A fortnight ago, Tanzania’s incumbent president, Jakaya Kikwete, was re-elected at the end of an election campaign that began in early August while I was in Tanzania for a month on a volunteer teaching project. This is Kikwete’s second term, and his party, CCM, has ruled Tanzania continuously with comfortable parliamentary majorities since independence.
I’m no expert on east African politics (having to rely on a friend to help spell out some of the local issues), but the broader phenomenon of interest is about the kind of long-term postcolonial trajectory that a country like Tanzania is on – and what the continuous rule of a single party, post-independence, might be the symptom of.
Conventional discussions of development, and statebuilding hold implicitly that developing countries will, in the long-run come to approximate the image and model of the Western state, especially in its internal coherence and stability. All states will come to look alike, even if they do not right now – the difference between Western states and African/Asian ones is simply a matter of time, currently being at different points on the same historical trajectory. This assumption, manifest especially in good governance discussions, seems also to be central to IR theories that are mostly built upon the historical experience and interactions of European states.
I’ve long found this troubling, particularly for two reasons. The first is about what impact the colonial experience has had on the development and formation of the modern state, in both political and economic terms. Newly independent states have tended to adopt the political institutions of their colonial rulers, structures normally designed to centralize and concentrate power in the hands of a few. And the economic inheritance of newly independent states has often been narrowly focused on a few key crops or industries, with taxation having little connection to democratic legitimacy. These are all broad generalisations – but the colonial experience seems to be one quite different from the iterations of revolution and reform that have characterised the evolution of modern European states.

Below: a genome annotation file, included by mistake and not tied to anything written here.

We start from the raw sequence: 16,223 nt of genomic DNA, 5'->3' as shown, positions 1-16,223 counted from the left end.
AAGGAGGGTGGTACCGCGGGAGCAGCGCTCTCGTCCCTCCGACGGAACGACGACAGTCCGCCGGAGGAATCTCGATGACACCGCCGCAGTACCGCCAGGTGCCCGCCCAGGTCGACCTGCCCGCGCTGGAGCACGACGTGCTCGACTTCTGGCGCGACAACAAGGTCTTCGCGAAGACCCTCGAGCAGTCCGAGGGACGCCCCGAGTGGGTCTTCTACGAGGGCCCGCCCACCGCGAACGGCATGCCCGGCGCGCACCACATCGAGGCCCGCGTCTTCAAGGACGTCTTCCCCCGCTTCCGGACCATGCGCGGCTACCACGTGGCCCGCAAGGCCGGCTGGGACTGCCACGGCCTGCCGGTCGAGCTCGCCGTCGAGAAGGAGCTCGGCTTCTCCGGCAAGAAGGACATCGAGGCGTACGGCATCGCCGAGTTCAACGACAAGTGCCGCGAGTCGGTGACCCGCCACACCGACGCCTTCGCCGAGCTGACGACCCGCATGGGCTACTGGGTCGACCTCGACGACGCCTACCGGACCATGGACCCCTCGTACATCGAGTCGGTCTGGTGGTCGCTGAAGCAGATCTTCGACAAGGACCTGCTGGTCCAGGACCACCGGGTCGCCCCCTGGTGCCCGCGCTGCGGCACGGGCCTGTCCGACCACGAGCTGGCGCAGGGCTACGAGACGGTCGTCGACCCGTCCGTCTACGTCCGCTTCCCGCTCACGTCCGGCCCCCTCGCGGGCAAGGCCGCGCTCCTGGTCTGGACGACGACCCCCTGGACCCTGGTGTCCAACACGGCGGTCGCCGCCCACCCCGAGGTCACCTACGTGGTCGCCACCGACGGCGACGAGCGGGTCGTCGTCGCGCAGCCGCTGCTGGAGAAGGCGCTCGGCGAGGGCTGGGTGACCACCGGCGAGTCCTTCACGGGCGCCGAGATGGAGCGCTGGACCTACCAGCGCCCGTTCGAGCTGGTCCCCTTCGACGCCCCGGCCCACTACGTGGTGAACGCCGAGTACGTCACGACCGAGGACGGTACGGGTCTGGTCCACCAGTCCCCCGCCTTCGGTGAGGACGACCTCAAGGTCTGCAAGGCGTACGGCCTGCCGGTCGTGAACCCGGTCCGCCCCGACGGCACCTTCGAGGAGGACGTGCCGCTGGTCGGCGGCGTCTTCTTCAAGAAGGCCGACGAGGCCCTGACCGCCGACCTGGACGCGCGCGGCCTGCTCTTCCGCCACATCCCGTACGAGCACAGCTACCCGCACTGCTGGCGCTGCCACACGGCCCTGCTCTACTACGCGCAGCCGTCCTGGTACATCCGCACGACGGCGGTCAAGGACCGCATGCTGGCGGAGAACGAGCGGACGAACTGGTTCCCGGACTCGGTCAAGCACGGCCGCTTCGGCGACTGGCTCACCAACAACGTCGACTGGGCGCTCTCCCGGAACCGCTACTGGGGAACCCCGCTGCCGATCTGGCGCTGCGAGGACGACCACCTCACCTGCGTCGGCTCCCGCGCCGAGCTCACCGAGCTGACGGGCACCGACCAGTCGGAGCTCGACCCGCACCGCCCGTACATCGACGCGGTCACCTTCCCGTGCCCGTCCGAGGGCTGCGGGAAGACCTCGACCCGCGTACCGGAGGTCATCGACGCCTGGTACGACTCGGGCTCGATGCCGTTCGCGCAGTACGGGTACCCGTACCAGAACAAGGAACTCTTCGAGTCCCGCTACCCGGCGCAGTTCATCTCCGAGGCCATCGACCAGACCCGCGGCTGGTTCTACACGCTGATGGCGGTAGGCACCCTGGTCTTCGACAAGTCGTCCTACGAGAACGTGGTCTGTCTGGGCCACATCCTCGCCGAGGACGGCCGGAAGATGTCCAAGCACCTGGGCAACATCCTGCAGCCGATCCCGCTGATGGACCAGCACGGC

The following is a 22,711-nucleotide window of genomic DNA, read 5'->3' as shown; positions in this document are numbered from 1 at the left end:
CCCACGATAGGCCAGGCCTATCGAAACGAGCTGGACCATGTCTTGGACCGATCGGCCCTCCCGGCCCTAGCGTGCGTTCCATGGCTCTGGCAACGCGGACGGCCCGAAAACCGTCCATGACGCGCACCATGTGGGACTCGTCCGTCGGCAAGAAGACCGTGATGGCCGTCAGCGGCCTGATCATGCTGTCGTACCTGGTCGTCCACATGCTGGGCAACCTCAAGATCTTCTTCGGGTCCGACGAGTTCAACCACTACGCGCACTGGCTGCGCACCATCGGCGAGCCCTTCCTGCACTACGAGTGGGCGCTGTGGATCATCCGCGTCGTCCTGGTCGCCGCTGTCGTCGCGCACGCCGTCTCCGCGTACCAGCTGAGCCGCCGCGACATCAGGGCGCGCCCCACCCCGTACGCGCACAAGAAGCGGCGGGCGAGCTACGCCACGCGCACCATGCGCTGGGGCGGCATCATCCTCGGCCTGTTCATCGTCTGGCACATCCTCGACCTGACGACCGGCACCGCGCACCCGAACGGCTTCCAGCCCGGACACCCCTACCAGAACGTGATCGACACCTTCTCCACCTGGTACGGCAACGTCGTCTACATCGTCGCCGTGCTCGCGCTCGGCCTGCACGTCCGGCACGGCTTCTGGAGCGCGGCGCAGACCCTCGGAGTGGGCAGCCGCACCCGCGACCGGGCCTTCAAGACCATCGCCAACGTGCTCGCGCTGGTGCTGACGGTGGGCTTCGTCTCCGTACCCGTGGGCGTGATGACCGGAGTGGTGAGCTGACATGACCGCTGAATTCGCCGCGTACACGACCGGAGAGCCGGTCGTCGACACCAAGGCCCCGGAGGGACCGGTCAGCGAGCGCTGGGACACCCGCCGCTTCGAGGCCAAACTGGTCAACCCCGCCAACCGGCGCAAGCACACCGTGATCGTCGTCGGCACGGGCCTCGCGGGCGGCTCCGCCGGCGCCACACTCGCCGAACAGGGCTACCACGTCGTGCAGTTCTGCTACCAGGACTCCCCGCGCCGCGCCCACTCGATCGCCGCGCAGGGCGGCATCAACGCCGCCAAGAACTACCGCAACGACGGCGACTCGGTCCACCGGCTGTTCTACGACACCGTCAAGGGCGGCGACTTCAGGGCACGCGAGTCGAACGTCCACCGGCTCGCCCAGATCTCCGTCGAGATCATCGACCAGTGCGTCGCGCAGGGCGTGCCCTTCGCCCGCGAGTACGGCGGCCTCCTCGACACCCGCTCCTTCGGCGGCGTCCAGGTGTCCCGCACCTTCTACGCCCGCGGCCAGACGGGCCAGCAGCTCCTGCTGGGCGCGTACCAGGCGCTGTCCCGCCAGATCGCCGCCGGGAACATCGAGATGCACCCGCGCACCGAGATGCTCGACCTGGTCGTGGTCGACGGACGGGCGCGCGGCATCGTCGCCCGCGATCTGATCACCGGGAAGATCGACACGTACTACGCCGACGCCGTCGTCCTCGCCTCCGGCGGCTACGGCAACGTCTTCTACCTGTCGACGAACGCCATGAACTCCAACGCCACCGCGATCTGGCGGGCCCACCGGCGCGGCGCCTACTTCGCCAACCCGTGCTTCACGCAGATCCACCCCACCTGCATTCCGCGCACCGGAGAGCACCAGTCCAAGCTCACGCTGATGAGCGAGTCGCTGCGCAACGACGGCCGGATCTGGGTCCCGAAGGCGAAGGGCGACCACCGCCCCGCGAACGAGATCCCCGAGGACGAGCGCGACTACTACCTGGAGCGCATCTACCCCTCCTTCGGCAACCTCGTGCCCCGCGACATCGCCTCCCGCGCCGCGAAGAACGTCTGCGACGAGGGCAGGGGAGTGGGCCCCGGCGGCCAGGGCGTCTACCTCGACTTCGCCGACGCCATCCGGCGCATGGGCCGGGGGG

The second is about the legacy of the decolonisation process in the rigidity of colonial-era borders. Straight-line boundaries that stretch for hundreds of miles across countries of the Middle East and Africa are the most telling signs of these, but so too is the relative stability of these in the years post-independence. Membership of the United Nations by these new states has carried with it a presumption against the revision of territorial boundaries by force – a presumption that would have seemed absurd to the monarchs and statesmen of 18th and 19th-century Europe, for whom conquest was an unremarkable tool of foreign affairs. And while ethnic and religious homogeneity within any given slice of territory can never be total, the inflexibility of colonial boundaries to post-independence revision arguably exacerbates the challenges of societal cohesion and nationalism faced by decolonised states.
When compared to the experience of the European states on which many theories of world politics are built upon, the expectation that postcolonial countries should, in time, come to resemble their former masters, seems surprising, to say the least. Or put differently, it would seem extraordinarily remarkable that the very different circumstances in which Western and developing countries were assembled, should lead to roughly similar political and economic forms. The history and evolution of developing countries takes place not in isolation, but indelibly marked by interaction in a global system of asymmetrical relationships of power and wealth.
Rather than being a quirk on the way to multiparty democracy where government routinely changes hands, might the continuous postindependence rule that Tanzania is just an example of, hint at a globe marked by qualitatively different political trajectories? I’m not sure if I have the imagination to offer answers to the ‘if not the Western state, then what’ question. Instead, in a more limited fashion, all I have to offer is my hesitation against the linearity of reading the European past as the global future.